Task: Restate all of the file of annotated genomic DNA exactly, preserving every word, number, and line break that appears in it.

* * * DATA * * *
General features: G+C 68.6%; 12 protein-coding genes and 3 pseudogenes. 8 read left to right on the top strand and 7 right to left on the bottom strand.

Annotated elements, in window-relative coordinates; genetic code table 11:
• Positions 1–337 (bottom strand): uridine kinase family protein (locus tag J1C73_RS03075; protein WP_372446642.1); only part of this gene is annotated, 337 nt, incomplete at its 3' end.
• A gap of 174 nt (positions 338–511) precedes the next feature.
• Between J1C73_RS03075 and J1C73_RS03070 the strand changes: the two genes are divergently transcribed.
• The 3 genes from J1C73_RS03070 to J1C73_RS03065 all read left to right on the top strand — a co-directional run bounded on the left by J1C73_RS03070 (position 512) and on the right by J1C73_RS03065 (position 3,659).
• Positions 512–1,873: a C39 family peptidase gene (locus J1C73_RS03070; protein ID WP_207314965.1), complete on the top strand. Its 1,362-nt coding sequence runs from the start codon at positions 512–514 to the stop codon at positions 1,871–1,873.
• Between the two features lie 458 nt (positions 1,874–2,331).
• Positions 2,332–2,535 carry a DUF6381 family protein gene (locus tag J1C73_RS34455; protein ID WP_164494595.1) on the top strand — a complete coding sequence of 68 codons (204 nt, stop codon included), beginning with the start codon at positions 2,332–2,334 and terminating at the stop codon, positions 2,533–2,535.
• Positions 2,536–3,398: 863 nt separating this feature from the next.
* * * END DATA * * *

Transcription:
General features: G+C 68.6%; 12 protein-coding genes and 3 pseudogenes. 8 read left to right on the top strand and 7 right to left on the bottom strand.

Annotated elements, in window-relative coordinates; genetic code table 11:
• Positions 1–337 (bottom strand): uridine kinase family protein (locus tag J1C73_RS03075; protein WP_372446642.1); only part of this gene is annotated, 337 nt, incomplete at its 3' end.
• A gap of 174 nt (positions 338–511) precedes the next feature.
• Between J1C73_RS03075 and J1C73_RS03070 the strand changes: the two genes are divergently transcribed.
• The 3 genes from J1C73_RS03070 to J1C73_RS03065 all read left to right on the top strand — a co-directional run bounded on the left by J1C73_RS03070 (position 512) and on the right by J1C73_RS03065 (position 3,659).
• Positions 512–1,873: a C39 family peptidase gene (locus J1C73_RS03070; protein ID WP_207314965.1), complete on the top strand. Its 1,362-nt coding sequence runs from the start codon at positions 512–514 to the stop codon at positions 1,871–1,873.
• Between the two features lie 458 nt (positions 1,874–2,331).
• Positions 2,332–2,535 carry a DUF6381 family protein gene (locus tag J1C73_RS34455; protein ID WP_164494595.1) on the top strand — a complete coding sequence of 68 codons (204 nt, stop codon included), beginning with the start codon at positions 2,332–2,334 and terminating at the stop codon, positions 2,533–2,535.
• Positions 2,536–3,398: 863 nt separating this feature from the next.